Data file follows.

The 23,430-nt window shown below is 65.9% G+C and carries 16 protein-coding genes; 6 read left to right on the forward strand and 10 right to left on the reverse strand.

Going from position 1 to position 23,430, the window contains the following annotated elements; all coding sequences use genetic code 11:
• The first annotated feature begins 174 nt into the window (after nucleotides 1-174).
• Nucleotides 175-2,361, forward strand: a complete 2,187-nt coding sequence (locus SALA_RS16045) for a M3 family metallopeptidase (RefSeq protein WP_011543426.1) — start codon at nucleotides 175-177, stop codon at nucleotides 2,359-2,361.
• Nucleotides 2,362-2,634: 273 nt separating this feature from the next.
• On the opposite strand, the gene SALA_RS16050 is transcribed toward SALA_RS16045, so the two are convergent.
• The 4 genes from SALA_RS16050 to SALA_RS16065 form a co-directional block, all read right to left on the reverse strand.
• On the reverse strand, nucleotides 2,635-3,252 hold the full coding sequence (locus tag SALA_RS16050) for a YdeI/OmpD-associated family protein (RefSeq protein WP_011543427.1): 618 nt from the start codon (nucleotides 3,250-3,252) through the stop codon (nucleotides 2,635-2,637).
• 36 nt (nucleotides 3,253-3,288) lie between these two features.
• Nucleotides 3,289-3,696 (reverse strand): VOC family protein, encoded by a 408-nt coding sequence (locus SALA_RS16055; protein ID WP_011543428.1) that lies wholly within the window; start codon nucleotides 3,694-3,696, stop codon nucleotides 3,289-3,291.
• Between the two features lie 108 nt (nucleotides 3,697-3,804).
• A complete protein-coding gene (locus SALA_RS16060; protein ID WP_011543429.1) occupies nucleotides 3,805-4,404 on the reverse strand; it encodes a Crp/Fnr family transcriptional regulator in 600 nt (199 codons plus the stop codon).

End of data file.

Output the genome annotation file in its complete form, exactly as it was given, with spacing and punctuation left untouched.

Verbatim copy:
The 23,430-nt window shown below is 65.9% G+C and carries 16 protein-coding genes; 6 read left to right on the forward strand and 10 right to left on the reverse strand.

Going from position 1 to position 23,430, the window contains the following annotated elements; all coding sequences use genetic code 11:
• The first annotated feature begins 174 nt into the window (after nucleotides 1-174).
• Nucleotides 175-2,361, forward strand: a complete 2,187-nt coding sequence (locus SALA_RS16045) for a M3 family metallopeptidase (RefSeq protein WP_011543426.1) — start codon at nucleotides 175-177, stop codon at nucleotides 2,359-2,361.
• Nucleotides 2,362-2,634: 273 nt separating this feature from the next.
• On the opposite strand, the gene SALA_RS16050 is transcribed toward SALA_RS16045, so the two are convergent.
• The 4 genes from SALA_RS16050 to SALA_RS16065 form a co-directional block, all read right to left on the reverse strand.
• On the reverse strand, nucleotides 2,635-3,252 hold the full coding sequence (locus tag SALA_RS16050) for a YdeI/OmpD-associated family protein (RefSeq protein WP_011543427.1): 618 nt from the start codon (nucleotides 3,250-3,252) through the stop codon (nucleotides 2,635-2,637).
• 36 nt (nucleotides 3,253-3,288) lie between these two features.
• Nucleotides 3,289-3,696 (reverse strand): VOC family protein, encoded by a 408-nt coding sequence (locus SALA_RS16055; protein ID WP_011543428.1) that lies wholly within the window; start codon nucleotides 3,694-3,696, stop codon nucleotides 3,289-3,291.
• Between the two features lie 108 nt (nucleotides 3,697-3,804).
• A complete protein-coding gene (locus SALA_RS16060; protein ID WP_011543429.1) occupies nucleotides 3,805-4,404 on the reverse strand; it encodes a Crp/Fnr family transcriptional regulator in 600 nt (199 codons plus the stop codon).